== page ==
Here's some of the best new music out this week—featuring apocalyptic dance parties, aliens, love, and New York City, they're sure to ease your anxiety about impending doom.
It's March, which means that we all need great music to get us through these last stretches of winter. And the earth is dying, so we also need songs to help us deal with that. Here are five new tracks released in the last week or so, each presenting a sonic escape from these uncertain times.
- Johnny Marr — Armatopia
With "Armatopia," the ex-Smiths songwriter and guitarist has created a new genre—which he calls "eco-disco," aka songs meant for dancing in the face of ecological destruction. "Armatopia," with its wailing anthemic synths, is upbeat enough to get you smiling and swaying on even the most delayed subway ride. Its lyrics, however, are filled with panic about the earth's destruction. The video leans into this theme, featuring a bunch of depressed misfits leaving the isolation of their technology-consumed lives and finding love and communion at a dance party.
Johnny Marr - Armatopia (Official Music Video) www.youtube.com
"Johnny and I wanted to work with the idea that even when the future of a person seems bleak and uncertain, they can still choose to pursue pleasure and self-indulgence," said the video's director, Kris Rimmer. "We chose the derelict tower block to contrast their eccentricities and followed them on a journey to 'the last place on earth left open. There seems to be something quite significant about finding romance in the last days of existence." Gospel for the modern era, indeed.
2. Big Thief — UFOF
The Brooklyn quartet, fronted by Adrienne Lenker—who is possibly the closest thing we've got to Leonard Cohen today—takes on aliens with their new single, off their forthcoming album of the same title. It's an interesting choice of subject matter, as Big Thief's last album, Capacity, was a decidedly earthbound journey through family memories and trauma. UFOF pits Lenker's whispered voice-over layers of plucked guitar, telling the story of an alien friend who appears, only to leave "like a seed in the wind / taking up root in the sky." Lenker continues, "The seasons will bend / there will soon be proof / that there is no alien / just a system of truth and lies / the reason, the language / and the law of attraction." Despite its extraterrestrial overtones, it's an intricate reflection on life on earth.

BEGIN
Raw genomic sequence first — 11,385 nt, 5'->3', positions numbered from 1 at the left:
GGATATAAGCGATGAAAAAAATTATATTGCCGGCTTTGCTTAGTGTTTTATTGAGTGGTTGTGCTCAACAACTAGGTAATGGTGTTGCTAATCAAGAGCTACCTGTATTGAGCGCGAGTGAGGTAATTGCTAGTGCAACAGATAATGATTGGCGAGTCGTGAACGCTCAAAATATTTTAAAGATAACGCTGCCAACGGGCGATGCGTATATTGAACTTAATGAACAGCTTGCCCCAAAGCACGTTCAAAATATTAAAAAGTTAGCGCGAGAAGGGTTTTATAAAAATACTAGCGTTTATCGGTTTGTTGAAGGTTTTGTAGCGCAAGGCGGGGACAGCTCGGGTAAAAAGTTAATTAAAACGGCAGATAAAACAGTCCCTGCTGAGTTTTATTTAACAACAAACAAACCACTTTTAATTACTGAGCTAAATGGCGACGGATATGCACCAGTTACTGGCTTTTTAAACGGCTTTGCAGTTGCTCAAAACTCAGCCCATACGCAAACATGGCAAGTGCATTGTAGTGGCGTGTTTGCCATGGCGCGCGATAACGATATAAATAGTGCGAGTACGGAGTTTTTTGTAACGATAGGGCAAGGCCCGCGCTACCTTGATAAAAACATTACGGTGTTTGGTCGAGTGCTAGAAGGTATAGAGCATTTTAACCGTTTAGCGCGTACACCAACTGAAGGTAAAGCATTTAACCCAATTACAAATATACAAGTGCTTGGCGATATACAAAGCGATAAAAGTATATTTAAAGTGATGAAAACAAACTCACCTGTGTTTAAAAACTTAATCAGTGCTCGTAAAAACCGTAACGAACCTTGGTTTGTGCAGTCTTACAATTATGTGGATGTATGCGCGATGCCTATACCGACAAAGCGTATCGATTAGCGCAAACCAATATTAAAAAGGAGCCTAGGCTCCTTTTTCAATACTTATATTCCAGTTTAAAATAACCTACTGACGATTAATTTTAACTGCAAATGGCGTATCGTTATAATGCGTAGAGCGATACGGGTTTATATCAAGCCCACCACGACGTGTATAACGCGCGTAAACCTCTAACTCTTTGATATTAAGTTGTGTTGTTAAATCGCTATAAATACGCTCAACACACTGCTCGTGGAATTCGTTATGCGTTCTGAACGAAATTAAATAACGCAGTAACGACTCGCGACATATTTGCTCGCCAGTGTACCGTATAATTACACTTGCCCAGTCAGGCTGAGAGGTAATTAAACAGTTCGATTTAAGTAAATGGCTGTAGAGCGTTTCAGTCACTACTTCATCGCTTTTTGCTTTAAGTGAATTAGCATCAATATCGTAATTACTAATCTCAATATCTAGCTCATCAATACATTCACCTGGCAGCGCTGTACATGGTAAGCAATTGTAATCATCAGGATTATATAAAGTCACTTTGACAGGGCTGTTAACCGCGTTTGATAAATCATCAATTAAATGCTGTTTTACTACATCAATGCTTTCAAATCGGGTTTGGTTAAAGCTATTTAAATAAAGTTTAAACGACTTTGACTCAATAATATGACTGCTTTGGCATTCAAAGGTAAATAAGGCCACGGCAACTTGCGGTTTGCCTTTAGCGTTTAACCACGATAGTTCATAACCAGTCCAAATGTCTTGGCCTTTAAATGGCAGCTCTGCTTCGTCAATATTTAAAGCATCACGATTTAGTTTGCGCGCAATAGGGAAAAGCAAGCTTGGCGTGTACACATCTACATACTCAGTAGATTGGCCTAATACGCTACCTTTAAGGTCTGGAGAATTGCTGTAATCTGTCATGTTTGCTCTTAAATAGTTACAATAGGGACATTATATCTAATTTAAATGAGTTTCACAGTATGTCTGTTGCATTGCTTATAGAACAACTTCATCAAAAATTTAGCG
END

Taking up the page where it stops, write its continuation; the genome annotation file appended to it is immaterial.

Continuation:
Big Thief - UFOF (Official Audio) www.youtube.com
3. The Tallest Man on Earth — The Running Styles of New York
Kristian Matsson is only five foot seven, but he's made a name for himself as The Tallest Man on Earth. His newest single, "The Running Styles of New York," pits his gravelly voiceover rhythmic strumming and glossy strings that rise and fall, creating a soundscape that would fit well with a dramatic departure at the end of a film, preferably involving a train, fields of corn, and a sunset. "We're moving on, into the days of our grace returning," he sings. By the end of this song you almost believe him.
The Tallest Man On Earth: "The Running Styles Of New York" | I Love You. It's A Fever Dream. [Audio] www.youtube.com
4. Lord Felix — Love Is Fleeting, I Promise
"Love Is Fleeting, I Promise" is an entrancing invitation to Lord Felix's debut album, In Bloom, Forever. Glossed over with reverb-soaked electric guitars set atop a slow-moving beat, this is a grainy, nostalgic dream of a song that marks the arrival of a promising new voice in emo-rap. Other highlights from the album include "Him" and "Spring / Summer '99," both songs that seem perfect for stoned recollections of hazy summers past.
Love Is Fleeting, I Promise www.youtube.com
5. Helado Negro — Running / Pais Nublado
"Running" is a delicate, hypnotic fusion of jazz and R&B. Its running piano motif sweetens up Helado Negro's smooth, vicious voice, and it all winds together to create an expansive lullaby. The song is a promising taste of the artist's forthcoming new album; This Is How You Smile. The other new single, "Pais Nublado," is an evocative patchwork of such transportive beauty, it makes the whole world fall away.
Helado Negro - Running www.youtube.com
Eden Arielle Gordon is a writer and musician from New York City. Follow her on Twitter at @edenarielmusic.
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Animation is lame and live-action is awesome.
Everybody loves Disney live-action remakes.
In a world plagued by racism, disease, and a seemingly endless bounty of spiraling misfortune, at least we can all agree that Disney knocks it out of the park every time they dredge up an old, animated movie for a live-action makeover because cartoons are for babies.
Sure, some of us thought the original Beauty and the Beast was fine, but could lame, 2D Belle ever hold a candle to 3D Emma Watson? And yeah, the original Lion King was okay, I guess, but there's nobody in the world who preferred cartoon Scar's rendition of "Be Prepared" to the incredible feat of getting a real lion to sing it in the live-action remake.
Being a Disney fan can be hard sometimes, as you have fond memories of beloved childhood movies but also don't want people to make fun of you for liking cartoons. That's why, out of all the corporations in the world, Disney is undoubtedly the most selfless, willing to spend hundreds of billions of dollars to bring their old, outdated movies into the modern age—all for the fans.